According to another embodiment, a method of making a packaged power semiconductor device includes providing a single gauge lead frame. The method further includes attaching a semiconductor die to the single gauge lead frame. The method further includes attaching a heat sink to the single gauge lead frame. The method further includes encapsulating the semiconductor die and a portion of the single gauge lead frame with a molding compound such that a portion of the heat sink is outside of said molding compound.

The resulting device may be efficiently manufactured as compared to dual gauge lead frame devices or devices where the semiconductor die is not attached to the lead frame.

The following detailed description and accompanying drawings provide a better understanding of the nature and advantages of the present invention.

BRIEF DESCRIPTION OF THE DRAWINGS

FIG. 1 is a cut away side view of a power semiconductor device according to an embodiment of the present invention.

FIG. 2 is a perspective view of a power semiconductor device according to an embodiment of the present invention.

FIG. 3 is a flowchart of a method of making a power semiconductor device according to an embodiment of the present invention.

FIG. 4 is a flowchart of a method of making a power semiconductor device according to an embodiment of the present invention.

FIG. 5 is a perspective view of a heat sink according to an embodiment of the present invention.

FIG. 6 is a perspective view of a heat sink and adhesive material according to an embodiment of the present invention.

FIG. 7 is a perspective view of a lead frame according to an embodiment of the present invention.

FIG. 8 is a perspective view of a lead frame with a semiconductor die attached with die attach material according to an embodiment of the present invention.

FIG. 9 is a perspective view of a lead frame, a semiconductor die, and wire leads according to an embodiment of the present invention.

FIG. 10 is a perspective view of a lead frame with a dual semiconductor die according to an embodiment of the present invention.

FIG. 11 is a cut away side view of a power semiconductor device according to an embodiment of the present invention.

FIG. 12 is a perspective view of a lead frame according to an embodiment of the present invention.

FIG. 13 is a perspective view of a lead frame, a semiconductor die, and clips according to an embodiment of the present invention.

DETAILED DESCRIPTION

Described herein are techniques for manufacturing power semiconductor devices. In the following description, for purposes of explanation, numerous examples and specific details are set forth in order to provide a thorough understanding of the present invention. It will be evident, however, to one skilled in the art that the present invention as defined by the claims may include some or all of the features in these examples alone or in combination with other features described below, and may further include modifications and equivalents of the features and concepts described herein.

In the following description, various methods and processes are described. Although the method steps may be presented in a particular order, such order is for clarity in presentation, and is not required to be followed sequentially. Method steps may be performed in other orders or in parallel as desired. When completion of a particular method step is required prior to beginning another step, such will be evident from the description or specifically noted.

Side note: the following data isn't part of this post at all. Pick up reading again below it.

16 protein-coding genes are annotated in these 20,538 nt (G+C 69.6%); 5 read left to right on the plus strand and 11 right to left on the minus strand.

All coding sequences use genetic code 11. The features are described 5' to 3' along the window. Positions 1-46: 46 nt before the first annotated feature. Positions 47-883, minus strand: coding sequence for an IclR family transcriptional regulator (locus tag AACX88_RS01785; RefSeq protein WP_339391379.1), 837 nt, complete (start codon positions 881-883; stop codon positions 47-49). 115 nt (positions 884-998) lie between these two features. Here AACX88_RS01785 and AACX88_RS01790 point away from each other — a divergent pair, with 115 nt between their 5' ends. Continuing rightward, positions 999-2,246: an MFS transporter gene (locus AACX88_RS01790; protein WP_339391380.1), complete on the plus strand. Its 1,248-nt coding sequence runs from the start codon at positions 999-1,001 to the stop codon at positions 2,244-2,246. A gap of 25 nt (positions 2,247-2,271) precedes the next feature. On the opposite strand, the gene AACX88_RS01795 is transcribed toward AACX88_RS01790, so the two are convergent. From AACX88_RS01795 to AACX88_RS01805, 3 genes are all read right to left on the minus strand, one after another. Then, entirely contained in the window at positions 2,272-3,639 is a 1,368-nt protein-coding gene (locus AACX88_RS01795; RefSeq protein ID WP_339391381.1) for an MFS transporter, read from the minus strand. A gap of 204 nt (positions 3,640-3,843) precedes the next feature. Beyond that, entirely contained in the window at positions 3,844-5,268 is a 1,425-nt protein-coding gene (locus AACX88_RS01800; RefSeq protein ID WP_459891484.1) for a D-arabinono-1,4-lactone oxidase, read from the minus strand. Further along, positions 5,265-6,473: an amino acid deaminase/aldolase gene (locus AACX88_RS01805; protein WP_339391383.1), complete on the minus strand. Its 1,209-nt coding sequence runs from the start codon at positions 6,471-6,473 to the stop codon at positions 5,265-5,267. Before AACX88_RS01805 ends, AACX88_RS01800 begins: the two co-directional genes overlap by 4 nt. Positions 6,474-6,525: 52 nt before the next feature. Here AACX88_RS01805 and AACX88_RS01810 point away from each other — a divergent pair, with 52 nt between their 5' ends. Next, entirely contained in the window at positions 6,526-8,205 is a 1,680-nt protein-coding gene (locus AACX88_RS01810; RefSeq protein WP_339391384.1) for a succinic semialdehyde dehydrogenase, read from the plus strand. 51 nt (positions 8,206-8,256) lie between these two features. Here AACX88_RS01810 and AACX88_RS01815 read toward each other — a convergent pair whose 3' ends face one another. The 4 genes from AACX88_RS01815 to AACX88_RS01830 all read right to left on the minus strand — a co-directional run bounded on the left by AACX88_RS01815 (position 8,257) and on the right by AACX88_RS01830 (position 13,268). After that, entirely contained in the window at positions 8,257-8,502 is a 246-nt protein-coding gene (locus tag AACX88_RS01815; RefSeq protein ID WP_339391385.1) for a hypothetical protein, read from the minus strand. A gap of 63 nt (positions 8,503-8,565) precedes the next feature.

FIG. 1 is a cut away side view of a power semiconductor device 100 according to an embodiment of the present invention. The power semiconductor device 100 includes a heat sink 110, a lead frame 120, adhesive material 130, a semiconductor die 140, die attach material 150, wire bonds 160, and encapsulation compound 170.

The lead frame 120 may be part of a two-level structure, with the outer leads 122 a and 122 b (see FIG. 2) at one level providing an attachment point for the wire bonds 160 at the same level as the center lead (see FIG. 2), and another level providing an attachment point for the semiconductor die 140. (Although the wire bonds 160 and the center lead part of the lead frame 120 are shown in FIG. 1, the view of FIG. 2 shows that the wire bonds 160 connect to the outer leads 122 a and 122 b.) The two-level structure may be formed by stamping the lead frame 120.

The gauge of the heat sink 110 may be greater than the gauge of the lead frame 120. In such a case, the thermal dissipation ability of the device 100 may be increased without increasing the thickness of the lead frame 120 and without requiring a dual gauge lead frame. According to another embodiment, the gauge of the heat sink 110 may be similar to the gauge of the lead frame 120, for example, within 10%.

FIG. 2 is a perspective view of the power semiconductor device 100 according to an embodiment of the present invention. (The encapsulation compound 170 is omitted.) The heat sink 110 includes a hole for attaching the device 100 to other structures, for example, to a larger heat sink. The device 100 may be so attached with a bolt, screw or clip. FIG. 2 shows that the device 100 may include three terminals; one inner terminal being part of the lead frame 120, and two outer terminals 122 a and 122 b connected to the semiconductor die 140 with the wire bonds 160. According to other embodiments, the number of terminals may vary.

FIG. 3 is a flowchart of a method 200 of making a power semiconductor device according to an embodiment of the present invention. The method 200 may be used to make the power semiconductor device 100.

In step 205, a semiconductor wafer is provided and die sawing is performed to separate the wafer into individual semiconductor dies. According to one embodiment, the semiconductor die 140 may result from step 205.

In step 210, a lead frame is provided and die attachment is performed to attach the semiconductor die to the lead frame. The semiconductor die may be attached to the lead frame with a die attach material such as a soft solder or a silver epoxy. According to one embodiment, the semiconductor die 140 may be attached to the lead frame 120 with die attach material 150 in step 210.